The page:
The outstanding results of the surety industry over the last 10 years are beginning to make some buyers question the value of surety bonds. However, there are dynamics going on in the construction industry and commercial markets that indicate the need is greater than ever for their use.
For decades, the construction industry did not see the pace of change and productivity gains other industries generated, but this is no longer the case. From Public Private Partnerships (PPP) to alternative delivery methods, including Integrated Project Delivery (IDP), the construction industry is changing rapidly, and projects have become more complex and difficult to build, pushing the construction industry to adapt. But like any industry experiencing increased change, some firms are quicker to adjust than others.
According to the 2016 AGC/FMI Risk Survey, conducted by the Associated General Contractors of America (AGC) in collaboration with consulting firm FMI, the risk for subcontractor default now ranks as one of the top three risks within the construction industry along with skilled craft labor shortages and onerous contract language.
A key product for an owner looking to transfer performance or payment guarantee risk is a surety bond. By purchasing a surety bond, owners seek to ensure their projects reach completion within the terms of the contract. Additionally, sureties conduct an in-depth review of their clients, giving owners an increased level of assurance that they are doing business with contractors that can get the job done.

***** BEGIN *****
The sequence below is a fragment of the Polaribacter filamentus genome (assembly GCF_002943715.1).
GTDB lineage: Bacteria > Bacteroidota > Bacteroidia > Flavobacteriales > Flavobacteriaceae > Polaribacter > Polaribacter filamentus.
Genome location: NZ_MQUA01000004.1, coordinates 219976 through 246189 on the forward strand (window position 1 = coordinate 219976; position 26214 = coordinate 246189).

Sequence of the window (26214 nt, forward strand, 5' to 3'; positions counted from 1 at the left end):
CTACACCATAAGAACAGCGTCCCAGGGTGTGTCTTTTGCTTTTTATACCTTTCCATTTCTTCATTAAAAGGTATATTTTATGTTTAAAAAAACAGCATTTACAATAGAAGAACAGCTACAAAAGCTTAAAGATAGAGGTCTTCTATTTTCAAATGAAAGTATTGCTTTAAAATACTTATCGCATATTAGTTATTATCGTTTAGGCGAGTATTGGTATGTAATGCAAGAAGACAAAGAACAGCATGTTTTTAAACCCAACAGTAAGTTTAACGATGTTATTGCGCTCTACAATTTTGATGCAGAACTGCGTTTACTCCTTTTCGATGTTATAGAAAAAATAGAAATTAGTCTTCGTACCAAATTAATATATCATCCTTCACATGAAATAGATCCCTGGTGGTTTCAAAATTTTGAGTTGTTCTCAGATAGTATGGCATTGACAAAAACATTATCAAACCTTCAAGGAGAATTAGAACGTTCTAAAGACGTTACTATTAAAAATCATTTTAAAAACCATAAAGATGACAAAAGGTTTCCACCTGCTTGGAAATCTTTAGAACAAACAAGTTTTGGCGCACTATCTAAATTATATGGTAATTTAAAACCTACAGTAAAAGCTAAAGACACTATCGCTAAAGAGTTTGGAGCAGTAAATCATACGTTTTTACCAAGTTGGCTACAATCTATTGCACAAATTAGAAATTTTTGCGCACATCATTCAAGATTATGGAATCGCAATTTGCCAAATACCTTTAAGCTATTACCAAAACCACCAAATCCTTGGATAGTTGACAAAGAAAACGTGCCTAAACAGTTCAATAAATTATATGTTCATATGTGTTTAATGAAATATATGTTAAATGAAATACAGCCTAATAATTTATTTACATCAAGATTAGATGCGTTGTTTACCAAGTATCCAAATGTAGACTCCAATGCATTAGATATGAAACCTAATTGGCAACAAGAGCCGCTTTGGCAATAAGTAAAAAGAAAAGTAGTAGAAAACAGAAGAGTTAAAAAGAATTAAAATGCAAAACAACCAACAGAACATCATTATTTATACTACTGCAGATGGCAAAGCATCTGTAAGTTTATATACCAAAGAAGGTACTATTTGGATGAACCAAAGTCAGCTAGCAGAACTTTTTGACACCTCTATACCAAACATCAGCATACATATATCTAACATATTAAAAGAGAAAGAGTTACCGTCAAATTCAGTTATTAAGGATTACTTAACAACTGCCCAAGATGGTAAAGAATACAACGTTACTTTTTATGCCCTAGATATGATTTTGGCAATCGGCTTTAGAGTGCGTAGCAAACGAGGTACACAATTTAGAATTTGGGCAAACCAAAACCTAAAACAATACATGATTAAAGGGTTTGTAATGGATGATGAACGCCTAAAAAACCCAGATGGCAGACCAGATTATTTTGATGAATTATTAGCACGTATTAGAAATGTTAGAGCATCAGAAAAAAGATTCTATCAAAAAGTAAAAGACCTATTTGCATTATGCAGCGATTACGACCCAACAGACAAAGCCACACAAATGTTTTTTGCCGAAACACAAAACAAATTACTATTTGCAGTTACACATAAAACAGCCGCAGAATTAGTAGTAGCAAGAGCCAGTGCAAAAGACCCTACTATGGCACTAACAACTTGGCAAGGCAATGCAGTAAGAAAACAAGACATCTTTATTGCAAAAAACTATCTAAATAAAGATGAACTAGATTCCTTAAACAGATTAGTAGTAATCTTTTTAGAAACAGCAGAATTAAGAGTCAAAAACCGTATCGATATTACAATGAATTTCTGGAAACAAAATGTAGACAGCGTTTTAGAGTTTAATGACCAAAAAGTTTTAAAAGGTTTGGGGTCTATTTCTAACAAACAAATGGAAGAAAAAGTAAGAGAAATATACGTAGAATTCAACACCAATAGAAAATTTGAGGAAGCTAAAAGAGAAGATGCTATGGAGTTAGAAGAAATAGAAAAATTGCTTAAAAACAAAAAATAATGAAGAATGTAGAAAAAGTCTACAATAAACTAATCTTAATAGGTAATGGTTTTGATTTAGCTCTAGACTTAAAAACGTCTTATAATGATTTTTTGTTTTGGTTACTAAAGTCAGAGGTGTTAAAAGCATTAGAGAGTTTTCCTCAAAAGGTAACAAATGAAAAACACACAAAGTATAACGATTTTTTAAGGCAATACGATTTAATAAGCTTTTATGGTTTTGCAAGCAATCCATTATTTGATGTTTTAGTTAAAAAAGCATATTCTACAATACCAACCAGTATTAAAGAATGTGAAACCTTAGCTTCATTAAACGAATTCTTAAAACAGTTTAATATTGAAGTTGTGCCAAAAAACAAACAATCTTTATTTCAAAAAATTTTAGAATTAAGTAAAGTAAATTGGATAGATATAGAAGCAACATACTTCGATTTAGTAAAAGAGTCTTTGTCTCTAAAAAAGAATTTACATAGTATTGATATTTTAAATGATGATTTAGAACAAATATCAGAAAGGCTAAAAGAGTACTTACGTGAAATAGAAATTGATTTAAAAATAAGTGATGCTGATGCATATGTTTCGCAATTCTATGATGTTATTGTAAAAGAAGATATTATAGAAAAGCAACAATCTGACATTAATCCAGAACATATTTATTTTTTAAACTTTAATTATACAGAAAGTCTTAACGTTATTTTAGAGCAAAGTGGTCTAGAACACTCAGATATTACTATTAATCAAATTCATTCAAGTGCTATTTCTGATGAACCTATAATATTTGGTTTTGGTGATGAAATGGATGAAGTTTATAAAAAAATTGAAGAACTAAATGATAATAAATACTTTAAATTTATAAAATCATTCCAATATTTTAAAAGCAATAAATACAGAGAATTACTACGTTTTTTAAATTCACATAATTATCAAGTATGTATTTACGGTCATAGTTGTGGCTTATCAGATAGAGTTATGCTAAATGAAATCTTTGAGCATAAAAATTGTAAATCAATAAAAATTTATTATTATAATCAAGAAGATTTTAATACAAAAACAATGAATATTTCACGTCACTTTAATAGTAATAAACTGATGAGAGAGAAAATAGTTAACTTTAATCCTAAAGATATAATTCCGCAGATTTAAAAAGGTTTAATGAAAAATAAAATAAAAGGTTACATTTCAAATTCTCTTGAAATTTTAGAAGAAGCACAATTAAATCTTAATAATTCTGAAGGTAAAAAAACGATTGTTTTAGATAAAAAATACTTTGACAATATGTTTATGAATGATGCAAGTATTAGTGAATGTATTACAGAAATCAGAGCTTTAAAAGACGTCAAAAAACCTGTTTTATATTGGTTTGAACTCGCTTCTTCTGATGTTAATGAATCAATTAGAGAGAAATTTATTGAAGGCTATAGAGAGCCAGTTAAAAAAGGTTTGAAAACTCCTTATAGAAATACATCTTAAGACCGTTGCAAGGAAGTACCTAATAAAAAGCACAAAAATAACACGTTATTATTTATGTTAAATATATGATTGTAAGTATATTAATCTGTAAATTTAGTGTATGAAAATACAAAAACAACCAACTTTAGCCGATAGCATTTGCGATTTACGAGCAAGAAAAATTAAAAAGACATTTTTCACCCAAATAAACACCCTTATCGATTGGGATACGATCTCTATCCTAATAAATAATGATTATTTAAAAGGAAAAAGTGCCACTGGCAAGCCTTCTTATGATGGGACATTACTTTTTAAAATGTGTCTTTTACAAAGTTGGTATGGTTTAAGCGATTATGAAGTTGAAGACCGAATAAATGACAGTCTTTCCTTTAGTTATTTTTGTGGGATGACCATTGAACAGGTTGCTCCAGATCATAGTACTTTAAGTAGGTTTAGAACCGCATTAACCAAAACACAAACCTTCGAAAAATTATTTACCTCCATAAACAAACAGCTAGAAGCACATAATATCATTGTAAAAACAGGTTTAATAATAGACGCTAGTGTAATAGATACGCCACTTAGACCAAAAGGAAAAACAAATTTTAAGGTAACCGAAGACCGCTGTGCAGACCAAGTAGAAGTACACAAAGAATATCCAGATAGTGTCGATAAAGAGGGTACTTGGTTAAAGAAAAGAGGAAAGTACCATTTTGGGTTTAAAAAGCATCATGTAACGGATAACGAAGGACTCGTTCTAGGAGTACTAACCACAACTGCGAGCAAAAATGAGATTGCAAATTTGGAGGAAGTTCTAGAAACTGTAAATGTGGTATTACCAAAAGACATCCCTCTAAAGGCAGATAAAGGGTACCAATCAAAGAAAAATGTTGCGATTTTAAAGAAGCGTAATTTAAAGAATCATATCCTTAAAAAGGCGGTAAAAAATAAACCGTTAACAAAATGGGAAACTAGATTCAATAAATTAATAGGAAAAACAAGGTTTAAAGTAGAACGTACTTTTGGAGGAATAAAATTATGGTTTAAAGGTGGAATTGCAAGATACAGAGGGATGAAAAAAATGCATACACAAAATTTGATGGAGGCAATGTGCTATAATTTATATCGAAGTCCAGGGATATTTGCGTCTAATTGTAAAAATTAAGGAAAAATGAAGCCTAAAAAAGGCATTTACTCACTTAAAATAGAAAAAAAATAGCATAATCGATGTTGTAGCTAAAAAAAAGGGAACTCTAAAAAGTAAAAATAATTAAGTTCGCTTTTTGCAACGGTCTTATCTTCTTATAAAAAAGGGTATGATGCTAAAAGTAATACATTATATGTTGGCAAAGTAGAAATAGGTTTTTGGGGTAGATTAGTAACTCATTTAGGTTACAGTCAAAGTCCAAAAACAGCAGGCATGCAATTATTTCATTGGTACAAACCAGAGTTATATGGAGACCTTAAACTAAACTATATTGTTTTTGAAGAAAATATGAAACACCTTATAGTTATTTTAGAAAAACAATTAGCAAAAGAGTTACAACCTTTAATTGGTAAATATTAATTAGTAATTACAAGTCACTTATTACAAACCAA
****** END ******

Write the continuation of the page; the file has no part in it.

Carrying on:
The good news for owners is that the surety industry has recognized the changing construction risk landscape and has responded. The teams of surety experts that brokers and companies have built over the last few years have gotten larger and more sophisticated and generally have a deep knowledge and understanding of today’s construction risks. Construction owners are able to tap into this knowledge to help mitigate the performance and payment risks on their projects.
Surety still a buyer’s market
From a pricing perspective, the overall surety marketplace remains a buyers’ market, driven by a few key factors. First, the gross written premium for the surety industry declined from 2007 to 2012 paralleling the downturn in construction. At the same time, loss ratios remained on average during this period below 25 percent for the industry, making it a very profitable line of business for insurers. So insurers were looking to increase gross written premium in a declining market. And finally, new surety companies have continued to enter the market. Therefore, the amount of capital dedicated to the surety line has increased significantly faster than the revenue growth of the surety market.
Even though the surety market may be soft, however, it doesn’t mean surety bonds no longer provide value. To the contrary, surety bonds are more important than ever in helping to bring projects to completion.
While new construction delivery methods and performance guarantees will continue to test the surety industry, those members of the surety community that find thoughtful solutions that help clients become more successful will maintain their relevance, and, of course, those that don’t, risk becoming irrelevant. It is an exciting time to be a part of a dynamic business.